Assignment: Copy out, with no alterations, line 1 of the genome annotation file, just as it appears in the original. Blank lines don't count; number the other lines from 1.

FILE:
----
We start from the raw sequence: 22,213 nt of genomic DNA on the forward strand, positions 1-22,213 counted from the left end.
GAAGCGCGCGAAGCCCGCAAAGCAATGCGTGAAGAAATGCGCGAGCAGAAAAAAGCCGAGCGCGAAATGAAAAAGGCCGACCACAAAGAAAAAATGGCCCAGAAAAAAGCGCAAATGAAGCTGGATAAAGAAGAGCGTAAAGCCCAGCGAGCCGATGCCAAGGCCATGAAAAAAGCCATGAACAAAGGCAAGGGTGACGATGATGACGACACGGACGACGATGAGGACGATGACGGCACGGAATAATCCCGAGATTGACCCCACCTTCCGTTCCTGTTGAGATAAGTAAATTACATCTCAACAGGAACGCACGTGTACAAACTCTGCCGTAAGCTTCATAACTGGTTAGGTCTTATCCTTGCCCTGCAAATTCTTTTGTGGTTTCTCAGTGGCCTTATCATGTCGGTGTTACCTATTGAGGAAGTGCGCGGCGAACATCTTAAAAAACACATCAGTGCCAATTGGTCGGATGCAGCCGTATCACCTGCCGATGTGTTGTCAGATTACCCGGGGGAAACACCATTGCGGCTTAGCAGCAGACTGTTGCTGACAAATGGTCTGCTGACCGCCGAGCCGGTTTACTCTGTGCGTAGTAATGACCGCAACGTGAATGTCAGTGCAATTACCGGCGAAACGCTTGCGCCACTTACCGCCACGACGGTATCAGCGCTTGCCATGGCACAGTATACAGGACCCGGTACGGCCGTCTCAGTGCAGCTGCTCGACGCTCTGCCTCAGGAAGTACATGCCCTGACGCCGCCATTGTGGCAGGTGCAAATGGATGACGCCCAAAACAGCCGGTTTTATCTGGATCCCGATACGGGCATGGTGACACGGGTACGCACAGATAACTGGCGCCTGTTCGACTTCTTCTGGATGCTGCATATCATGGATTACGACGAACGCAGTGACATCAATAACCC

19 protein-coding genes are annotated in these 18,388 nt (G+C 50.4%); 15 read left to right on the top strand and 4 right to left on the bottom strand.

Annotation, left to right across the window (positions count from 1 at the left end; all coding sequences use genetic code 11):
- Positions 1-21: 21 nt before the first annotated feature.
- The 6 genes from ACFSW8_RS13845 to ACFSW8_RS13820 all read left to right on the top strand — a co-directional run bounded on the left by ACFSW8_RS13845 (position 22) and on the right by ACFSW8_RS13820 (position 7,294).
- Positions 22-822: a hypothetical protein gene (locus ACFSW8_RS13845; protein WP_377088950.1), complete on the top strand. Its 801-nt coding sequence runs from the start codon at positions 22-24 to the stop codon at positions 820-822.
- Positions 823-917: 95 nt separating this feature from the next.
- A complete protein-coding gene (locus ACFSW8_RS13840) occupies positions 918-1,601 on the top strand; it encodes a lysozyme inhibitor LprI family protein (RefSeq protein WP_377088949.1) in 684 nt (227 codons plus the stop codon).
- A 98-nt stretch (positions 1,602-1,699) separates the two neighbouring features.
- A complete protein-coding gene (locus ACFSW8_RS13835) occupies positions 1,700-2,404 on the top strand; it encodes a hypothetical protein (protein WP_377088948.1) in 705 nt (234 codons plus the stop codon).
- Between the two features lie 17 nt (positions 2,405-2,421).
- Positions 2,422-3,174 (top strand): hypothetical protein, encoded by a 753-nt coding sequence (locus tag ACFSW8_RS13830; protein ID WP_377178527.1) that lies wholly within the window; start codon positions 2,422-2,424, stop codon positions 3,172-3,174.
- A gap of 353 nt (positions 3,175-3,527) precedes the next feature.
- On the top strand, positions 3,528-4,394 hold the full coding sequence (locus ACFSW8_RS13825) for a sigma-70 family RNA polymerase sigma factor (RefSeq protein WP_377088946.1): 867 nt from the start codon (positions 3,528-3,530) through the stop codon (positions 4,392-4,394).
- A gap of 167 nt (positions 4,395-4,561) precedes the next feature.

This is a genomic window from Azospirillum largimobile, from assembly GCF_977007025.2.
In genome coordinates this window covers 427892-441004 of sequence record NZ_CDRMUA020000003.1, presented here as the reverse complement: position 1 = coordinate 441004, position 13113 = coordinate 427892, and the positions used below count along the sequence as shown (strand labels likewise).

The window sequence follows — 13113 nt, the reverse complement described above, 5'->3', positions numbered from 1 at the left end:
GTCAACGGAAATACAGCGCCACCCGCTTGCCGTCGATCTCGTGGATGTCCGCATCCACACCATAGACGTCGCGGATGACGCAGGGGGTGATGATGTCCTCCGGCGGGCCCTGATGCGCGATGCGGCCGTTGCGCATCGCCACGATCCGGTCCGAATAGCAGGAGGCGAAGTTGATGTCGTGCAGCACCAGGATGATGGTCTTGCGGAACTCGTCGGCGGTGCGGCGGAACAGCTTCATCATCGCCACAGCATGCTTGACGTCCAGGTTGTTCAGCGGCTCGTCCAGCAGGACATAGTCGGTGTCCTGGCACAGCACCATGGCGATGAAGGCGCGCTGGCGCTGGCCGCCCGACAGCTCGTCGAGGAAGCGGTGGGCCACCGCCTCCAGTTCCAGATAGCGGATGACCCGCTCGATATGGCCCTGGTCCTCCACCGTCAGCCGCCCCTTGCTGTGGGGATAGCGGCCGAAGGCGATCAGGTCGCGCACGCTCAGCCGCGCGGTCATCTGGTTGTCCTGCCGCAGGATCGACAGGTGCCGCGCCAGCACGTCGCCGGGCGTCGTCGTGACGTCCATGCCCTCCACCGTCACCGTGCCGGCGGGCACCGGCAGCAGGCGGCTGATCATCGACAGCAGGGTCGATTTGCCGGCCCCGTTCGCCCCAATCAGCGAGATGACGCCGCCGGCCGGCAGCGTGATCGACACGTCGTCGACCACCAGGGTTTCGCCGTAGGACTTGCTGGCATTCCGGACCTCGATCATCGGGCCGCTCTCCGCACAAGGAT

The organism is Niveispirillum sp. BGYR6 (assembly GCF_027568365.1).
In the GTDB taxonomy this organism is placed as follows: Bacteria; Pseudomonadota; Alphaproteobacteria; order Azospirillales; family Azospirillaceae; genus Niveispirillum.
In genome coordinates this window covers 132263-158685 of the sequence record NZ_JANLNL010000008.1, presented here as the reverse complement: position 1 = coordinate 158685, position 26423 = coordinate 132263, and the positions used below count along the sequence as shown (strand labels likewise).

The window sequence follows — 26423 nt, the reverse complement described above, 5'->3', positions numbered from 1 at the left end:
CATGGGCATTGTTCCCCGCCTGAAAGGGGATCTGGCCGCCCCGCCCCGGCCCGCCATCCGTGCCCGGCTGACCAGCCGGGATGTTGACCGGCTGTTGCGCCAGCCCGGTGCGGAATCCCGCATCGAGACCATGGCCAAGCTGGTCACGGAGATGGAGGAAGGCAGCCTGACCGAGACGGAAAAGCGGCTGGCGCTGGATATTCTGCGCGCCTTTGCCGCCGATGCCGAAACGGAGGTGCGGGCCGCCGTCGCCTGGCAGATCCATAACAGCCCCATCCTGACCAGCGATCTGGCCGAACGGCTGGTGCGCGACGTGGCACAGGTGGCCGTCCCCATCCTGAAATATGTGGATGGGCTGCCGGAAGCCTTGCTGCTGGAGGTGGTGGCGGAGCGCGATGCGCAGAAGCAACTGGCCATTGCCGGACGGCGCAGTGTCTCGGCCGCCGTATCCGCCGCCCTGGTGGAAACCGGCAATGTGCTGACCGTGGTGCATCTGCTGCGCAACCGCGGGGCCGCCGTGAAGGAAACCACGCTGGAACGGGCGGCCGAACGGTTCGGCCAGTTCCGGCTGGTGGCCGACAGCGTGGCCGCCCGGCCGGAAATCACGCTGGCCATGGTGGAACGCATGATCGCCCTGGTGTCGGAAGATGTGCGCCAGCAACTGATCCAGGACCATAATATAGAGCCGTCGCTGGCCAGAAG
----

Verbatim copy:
We start from the raw sequence: 22,213 nt of genomic DNA on the forward strand, positions 1-22,213 counted from the left end.